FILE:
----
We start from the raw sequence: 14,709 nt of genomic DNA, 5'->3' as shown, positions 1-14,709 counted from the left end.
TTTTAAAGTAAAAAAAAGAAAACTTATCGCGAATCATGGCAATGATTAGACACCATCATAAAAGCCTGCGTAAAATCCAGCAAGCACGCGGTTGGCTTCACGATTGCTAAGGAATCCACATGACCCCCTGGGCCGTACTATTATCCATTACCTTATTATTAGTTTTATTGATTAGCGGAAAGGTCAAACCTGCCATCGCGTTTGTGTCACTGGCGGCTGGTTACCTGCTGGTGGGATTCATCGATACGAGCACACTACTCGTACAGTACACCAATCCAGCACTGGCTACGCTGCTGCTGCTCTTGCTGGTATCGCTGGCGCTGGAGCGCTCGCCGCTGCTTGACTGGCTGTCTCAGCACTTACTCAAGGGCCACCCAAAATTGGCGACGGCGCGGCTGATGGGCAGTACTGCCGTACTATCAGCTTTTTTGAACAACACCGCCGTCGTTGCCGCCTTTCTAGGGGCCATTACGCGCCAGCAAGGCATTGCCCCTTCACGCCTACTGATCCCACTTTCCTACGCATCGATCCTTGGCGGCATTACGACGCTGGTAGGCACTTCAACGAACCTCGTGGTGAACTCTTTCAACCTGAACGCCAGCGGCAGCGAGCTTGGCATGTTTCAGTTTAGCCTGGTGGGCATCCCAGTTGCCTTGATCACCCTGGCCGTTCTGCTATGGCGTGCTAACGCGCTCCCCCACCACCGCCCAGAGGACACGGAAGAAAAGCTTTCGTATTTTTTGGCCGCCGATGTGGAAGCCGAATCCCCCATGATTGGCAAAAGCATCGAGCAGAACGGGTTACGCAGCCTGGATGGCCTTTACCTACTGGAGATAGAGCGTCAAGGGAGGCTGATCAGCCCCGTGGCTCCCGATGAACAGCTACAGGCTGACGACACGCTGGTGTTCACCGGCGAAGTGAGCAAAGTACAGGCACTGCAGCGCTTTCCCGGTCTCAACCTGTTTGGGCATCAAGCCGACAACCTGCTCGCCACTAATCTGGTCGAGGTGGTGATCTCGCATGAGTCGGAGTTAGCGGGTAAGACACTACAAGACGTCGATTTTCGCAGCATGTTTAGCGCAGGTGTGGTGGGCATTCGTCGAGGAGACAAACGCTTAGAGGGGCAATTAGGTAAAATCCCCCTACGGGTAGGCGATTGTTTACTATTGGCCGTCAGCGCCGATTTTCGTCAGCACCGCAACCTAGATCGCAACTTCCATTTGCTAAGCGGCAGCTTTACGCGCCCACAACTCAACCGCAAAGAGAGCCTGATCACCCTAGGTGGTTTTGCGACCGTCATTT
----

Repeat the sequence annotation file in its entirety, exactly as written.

We start from the raw sequence: 14,709 nt of genomic DNA, 5'->3' as shown, positions 1-14,709 counted from the left end.
TTTTAAAGTAAAAAAAAGAAAACTTATCGCGAATCATGGCAATGATTAGACACCATCATAAAAGCCTGCGTAAAATCCAGCAAGCACGCGGTTGGCTTCACGATTGCTAAGGAATCCACATGACCCCCTGGGCCGTACTATTATCCATTACCTTATTATTAGTTTTATTGATTAGCGGAAAGGTCAAACCTGCCATCGCGTTTGTGTCACTGGCGGCTGGTTACCTGCTGGTGGGATTCATCGATACGAGCACACTACTCGTACAGTACACCAATCCAGCACTGGCTACGCTGCTGCTGCTCTTGCTGGTATCGCTGGCGCTGGAGCGCTCGCCGCTGCTTGACTGGCTGTCTCAGCACTTACTCAAGGGCCACCCAAAATTGGCGACGGCGCGGCTGATGGGCAGTACTGCCGTACTATCAGCTTTTTTGAACAACACCGCCGTCGTTGCCGCCTTTCTAGGGGCCATTACGCGCCAGCAAGGCATTGCCCCTTCACGCCTACTGATCCCACTTTCCTACGCATCGATCCTTGGCGGCATTACGACGCTGGTAGGCACTTCAACGAACCTCGTGGTGAACTCTTTCAACCTGAACGCCAGCGGCAGCGAGCTTGGCATGTTTCAGTTTAGCCTGGTGGGCATCCCAGTTGCCTTGATCACCCTGGCCGTTCTGCTATGGCGTGCTAACGCGCTCCCCCACCACCGCCCAGAGGACACGGAAGAAAAGCTTTCGTATTTTTTGGCCGCCGATGTGGAAGCCGAATCCCCCATGATTGGCAAAAGCATCGAGCAGAACGGGTTACGCAGCCTGGATGGCCTTTACCTACTGGAGATAGAGCGTCAAGGGAGGCTGATCAGCCCCGTGGCTCCCGATGAACAGCTACAGGCTGACGACACGCTGGTGTTCACCGGCGAAGTGAGCAAAGTACAGGCACTGCAGCGCTTTCCCGGTCTCAACCTGTTTGGGCATCAAGCCGACAACCTGCTCGCCACTAATCTGGTCGAGGTGGTGATCTCGCATGAGTCGGAGTTAGCGGGTAAGACACTACAAGACGTCGATTTTCGCAGCATGTTTAGCGCAGGTGTGGTGGGCATTCGTCGAGGAGACAAACGCTTAGAGGGGCAATTAGGTAAAATCCCCCTACGGGTAGGCGATTGTTTACTATTGGCCGTCAGCGCCGATTTTCGTCAGCACCGCAACCTAGATCGCAACTTCCATTTGCTAAGCGGCAGCTTTACGCGCCCACAACTCAACCGCAAAGAGAGCCTGATCACCCTAGGTGGTTTTGCGACCGTCATTT